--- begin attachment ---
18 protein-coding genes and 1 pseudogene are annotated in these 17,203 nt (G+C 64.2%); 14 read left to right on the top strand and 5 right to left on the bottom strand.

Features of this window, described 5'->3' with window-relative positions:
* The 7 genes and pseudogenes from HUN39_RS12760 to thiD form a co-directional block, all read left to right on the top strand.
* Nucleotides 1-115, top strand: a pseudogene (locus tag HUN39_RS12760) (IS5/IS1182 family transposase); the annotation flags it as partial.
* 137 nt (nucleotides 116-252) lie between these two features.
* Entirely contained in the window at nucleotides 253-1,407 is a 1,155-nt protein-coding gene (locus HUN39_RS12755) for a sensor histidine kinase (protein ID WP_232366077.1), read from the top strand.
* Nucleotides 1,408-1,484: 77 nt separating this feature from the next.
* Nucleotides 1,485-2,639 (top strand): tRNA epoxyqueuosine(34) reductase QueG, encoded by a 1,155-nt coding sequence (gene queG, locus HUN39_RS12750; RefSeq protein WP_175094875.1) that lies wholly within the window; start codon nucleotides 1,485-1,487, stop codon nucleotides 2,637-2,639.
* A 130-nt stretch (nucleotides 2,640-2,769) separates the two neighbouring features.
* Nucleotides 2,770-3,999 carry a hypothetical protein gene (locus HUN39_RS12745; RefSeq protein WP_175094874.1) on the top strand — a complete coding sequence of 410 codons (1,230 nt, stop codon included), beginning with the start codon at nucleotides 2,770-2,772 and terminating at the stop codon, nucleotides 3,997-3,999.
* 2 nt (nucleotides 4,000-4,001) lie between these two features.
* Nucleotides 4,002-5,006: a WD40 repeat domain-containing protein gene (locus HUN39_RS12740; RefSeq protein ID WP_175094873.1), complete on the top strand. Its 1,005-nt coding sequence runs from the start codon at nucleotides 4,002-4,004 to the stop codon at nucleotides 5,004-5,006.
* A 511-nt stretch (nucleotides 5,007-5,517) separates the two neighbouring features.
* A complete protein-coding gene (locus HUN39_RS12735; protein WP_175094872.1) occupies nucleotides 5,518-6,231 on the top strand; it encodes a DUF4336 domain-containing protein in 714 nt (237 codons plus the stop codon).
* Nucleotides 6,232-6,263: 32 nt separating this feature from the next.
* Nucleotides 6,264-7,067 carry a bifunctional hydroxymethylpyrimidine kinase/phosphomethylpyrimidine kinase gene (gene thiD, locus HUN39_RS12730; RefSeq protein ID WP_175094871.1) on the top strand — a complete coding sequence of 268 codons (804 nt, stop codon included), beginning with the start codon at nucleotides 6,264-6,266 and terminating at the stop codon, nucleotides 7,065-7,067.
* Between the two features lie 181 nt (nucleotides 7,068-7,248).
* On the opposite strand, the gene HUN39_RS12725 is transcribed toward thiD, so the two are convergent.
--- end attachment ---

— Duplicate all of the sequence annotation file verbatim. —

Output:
18 protein-coding genes and 1 pseudogene are annotated in these 17,203 nt (G+C 64.2%); 14 read left to right on the top strand and 5 right to left on the bottom strand.

Features of this window, described 5'->3' with window-relative positions:
* The 7 genes and pseudogenes from HUN39_RS12760 to thiD form a co-directional block, all read left to right on the top strand.
* Nucleotides 1-115, top strand: a pseudogene (locus tag HUN39_RS12760) (IS5/IS1182 family transposase); the annotation flags it as partial.
* 137 nt (nucleotides 116-252) lie between these two features.
* Entirely contained in the window at nucleotides 253-1,407 is a 1,155-nt protein-coding gene (locus HUN39_RS12755) for a sensor histidine kinase (protein ID WP_232366077.1), read from the top strand.
* Nucleotides 1,408-1,484: 77 nt separating this feature from the next.
* Nucleotides 1,485-2,639 (top strand): tRNA epoxyqueuosine(34) reductase QueG, encoded by a 1,155-nt coding sequence (gene queG, locus HUN39_RS12750; RefSeq protein WP_175094875.1) that lies wholly within the window; start codon nucleotides 1,485-1,487, stop codon nucleotides 2,637-2,639.
* A 130-nt stretch (nucleotides 2,640-2,769) separates the two neighbouring features.
* Nucleotides 2,770-3,999 carry a hypothetical protein gene (locus HUN39_RS12745; RefSeq protein WP_175094874.1) on the top strand — a complete coding sequence of 410 codons (1,230 nt, stop codon included), beginning with the start codon at nucleotides 2,770-2,772 and terminating at the stop codon, nucleotides 3,997-3,999.
* 2 nt (nucleotides 4,000-4,001) lie between these two features.
* Nucleotides 4,002-5,006: a WD40 repeat domain-containing protein gene (locus HUN39_RS12740; RefSeq protein ID WP_175094873.1), complete on the top strand. Its 1,005-nt coding sequence runs from the start codon at nucleotides 4,002-4,004 to the stop codon at nucleotides 5,004-5,006.
* A 511-nt stretch (nucleotides 5,007-5,517) separates the two neighbouring features.
* A complete protein-coding gene (locus HUN39_RS12735; protein WP_175094872.1) occupies nucleotides 5,518-6,231 on the top strand; it encodes a DUF4336 domain-containing protein in 714 nt (237 codons plus the stop codon).
* Nucleotides 6,232-6,263: 32 nt separating this feature from the next.
* Nucleotides 6,264-7,067 carry a bifunctional hydroxymethylpyrimidine kinase/phosphomethylpyrimidine kinase gene (gene thiD, locus HUN39_RS12730; RefSeq protein ID WP_175094871.1) on the top strand — a complete coding sequence of 268 codons (804 nt, stop codon included), beginning with the start codon at nucleotides 6,264-6,266 and terminating at the stop codon, nucleotides 7,065-7,067.
* Between the two features lie 181 nt (nucleotides 7,068-7,248).
* On the opposite strand, the gene HUN39_RS12725 is transcribed toward thiD, so the two are convergent.